High-risk pregnancy

A high-risk pregnancy is one in which the mother or her fetus is at increased risk for health problems. The determination of a high-risk pregnancy is based on the mother's current health status, age, and pregnancy history, as well as the presence of a genetic disorder in either parent.

Specifically, a pregnancy is considered high risk when a woman:

  • Has a genetic disease (such as cystic fibrosis), chronic disease (such as diabetes), chronic infection (such as HIV), brain disorder (such as epilepsy), heart problems or high blood pressure.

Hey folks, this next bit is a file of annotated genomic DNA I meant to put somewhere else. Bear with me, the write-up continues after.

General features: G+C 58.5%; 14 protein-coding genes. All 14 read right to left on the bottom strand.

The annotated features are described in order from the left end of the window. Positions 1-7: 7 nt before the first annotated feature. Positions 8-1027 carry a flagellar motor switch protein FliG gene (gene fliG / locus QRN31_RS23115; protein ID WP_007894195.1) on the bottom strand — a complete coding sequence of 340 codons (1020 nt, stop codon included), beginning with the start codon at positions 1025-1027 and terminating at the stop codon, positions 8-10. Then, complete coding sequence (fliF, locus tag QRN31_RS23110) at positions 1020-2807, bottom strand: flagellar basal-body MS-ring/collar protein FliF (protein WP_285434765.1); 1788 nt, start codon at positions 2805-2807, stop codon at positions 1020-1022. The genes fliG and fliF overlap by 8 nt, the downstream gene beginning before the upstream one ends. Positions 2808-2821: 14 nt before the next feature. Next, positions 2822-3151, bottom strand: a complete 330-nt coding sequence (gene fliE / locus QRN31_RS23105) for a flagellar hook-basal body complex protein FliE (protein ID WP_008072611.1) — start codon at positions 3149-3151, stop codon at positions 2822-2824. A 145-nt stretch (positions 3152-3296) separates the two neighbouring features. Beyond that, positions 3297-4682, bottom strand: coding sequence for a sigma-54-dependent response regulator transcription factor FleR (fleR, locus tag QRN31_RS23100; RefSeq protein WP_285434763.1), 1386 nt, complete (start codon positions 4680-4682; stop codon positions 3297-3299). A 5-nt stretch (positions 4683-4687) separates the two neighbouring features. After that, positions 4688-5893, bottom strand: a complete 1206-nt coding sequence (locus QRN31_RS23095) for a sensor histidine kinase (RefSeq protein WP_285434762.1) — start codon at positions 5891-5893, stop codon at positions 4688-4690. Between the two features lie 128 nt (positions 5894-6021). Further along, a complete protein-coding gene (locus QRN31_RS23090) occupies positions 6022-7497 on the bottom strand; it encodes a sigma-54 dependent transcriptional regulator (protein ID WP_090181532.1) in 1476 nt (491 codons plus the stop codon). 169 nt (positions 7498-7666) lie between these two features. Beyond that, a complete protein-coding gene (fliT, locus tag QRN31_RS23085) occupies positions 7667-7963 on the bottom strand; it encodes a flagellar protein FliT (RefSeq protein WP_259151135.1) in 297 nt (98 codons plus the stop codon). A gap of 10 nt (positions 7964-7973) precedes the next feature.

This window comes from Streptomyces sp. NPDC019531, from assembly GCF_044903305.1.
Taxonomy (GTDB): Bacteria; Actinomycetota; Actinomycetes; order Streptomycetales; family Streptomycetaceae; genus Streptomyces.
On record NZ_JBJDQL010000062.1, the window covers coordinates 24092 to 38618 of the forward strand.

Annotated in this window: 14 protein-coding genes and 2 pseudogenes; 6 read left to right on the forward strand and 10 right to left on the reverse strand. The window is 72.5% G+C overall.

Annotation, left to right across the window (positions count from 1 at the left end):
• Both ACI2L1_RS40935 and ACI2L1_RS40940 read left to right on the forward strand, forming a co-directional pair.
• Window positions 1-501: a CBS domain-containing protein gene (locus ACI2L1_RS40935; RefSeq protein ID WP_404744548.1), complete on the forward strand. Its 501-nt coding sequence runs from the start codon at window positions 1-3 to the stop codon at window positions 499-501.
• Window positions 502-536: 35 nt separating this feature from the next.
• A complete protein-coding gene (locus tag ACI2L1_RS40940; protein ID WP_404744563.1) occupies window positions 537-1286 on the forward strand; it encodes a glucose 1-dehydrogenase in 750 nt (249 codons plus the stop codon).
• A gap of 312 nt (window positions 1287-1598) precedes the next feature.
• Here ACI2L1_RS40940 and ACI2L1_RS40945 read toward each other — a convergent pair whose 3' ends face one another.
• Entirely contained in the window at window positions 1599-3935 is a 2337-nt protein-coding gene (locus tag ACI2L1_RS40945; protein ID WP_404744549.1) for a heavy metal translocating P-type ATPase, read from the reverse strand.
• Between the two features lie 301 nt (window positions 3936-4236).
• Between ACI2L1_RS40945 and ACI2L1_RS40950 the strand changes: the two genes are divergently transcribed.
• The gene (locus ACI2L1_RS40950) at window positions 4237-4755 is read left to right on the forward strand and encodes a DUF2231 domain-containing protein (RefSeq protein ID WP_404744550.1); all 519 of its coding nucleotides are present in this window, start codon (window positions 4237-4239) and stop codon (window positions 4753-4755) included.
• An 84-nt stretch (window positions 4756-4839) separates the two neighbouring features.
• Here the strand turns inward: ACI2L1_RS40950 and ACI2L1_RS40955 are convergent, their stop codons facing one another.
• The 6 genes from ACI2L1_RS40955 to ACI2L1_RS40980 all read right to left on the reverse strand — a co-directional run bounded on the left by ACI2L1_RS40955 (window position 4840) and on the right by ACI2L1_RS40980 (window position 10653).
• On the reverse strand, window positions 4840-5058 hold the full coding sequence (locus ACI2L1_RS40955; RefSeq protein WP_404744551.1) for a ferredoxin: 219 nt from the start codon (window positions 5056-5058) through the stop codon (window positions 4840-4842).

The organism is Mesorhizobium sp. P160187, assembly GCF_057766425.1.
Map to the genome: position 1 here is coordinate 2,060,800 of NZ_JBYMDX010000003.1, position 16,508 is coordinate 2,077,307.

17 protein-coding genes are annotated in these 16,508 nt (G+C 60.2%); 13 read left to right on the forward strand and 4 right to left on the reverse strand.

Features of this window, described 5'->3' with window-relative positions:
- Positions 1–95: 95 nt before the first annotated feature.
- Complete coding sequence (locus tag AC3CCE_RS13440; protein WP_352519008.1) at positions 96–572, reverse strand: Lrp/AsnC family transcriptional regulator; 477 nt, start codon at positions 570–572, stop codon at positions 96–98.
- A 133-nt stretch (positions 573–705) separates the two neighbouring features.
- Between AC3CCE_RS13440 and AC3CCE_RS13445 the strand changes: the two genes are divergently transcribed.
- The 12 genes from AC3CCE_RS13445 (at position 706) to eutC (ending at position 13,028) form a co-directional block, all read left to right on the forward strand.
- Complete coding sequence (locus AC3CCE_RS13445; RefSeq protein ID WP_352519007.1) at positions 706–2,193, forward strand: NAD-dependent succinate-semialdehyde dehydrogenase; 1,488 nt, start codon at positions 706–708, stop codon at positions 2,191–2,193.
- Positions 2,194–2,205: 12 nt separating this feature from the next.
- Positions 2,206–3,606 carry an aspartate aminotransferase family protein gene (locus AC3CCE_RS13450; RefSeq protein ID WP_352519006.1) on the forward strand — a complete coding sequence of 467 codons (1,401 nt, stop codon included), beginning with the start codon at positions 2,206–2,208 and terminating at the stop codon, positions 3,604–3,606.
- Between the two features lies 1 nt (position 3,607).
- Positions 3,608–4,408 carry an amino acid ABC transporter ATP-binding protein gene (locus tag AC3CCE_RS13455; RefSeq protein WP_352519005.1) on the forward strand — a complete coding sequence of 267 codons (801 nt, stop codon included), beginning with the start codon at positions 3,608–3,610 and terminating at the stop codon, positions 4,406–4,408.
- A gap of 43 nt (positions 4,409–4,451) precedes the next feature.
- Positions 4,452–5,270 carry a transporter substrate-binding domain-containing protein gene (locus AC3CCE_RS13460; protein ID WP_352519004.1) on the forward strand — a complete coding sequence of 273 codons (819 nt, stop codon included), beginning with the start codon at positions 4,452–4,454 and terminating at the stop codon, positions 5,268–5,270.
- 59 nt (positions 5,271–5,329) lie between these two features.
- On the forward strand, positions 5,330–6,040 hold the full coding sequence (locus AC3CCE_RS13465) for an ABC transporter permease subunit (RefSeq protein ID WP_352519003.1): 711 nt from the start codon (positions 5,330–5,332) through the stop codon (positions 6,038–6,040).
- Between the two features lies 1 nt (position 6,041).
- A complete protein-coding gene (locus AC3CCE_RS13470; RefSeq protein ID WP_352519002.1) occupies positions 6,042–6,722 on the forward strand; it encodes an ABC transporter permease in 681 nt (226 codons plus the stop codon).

• Is overweight or underweight.
  • Is younger than 17 or older than 35.
  • Has had problems with previous pregnancies, such as repeated miscarriages, preterm labor, gestational diabetes, preeclampsia, or difficult births.
  • Has an abnormality detected during the pregnancy.
  • Has multiple pregnancy (twins or triplets).

Last Updated: May 21, 2009

Author: Sandy Jocoy, RN

Medical Review: Sarah Marshall, MD - Family Medicine & Deborah A. Penava, BA, MD, FRCSC, MPH - Obstetrics and Gynecology

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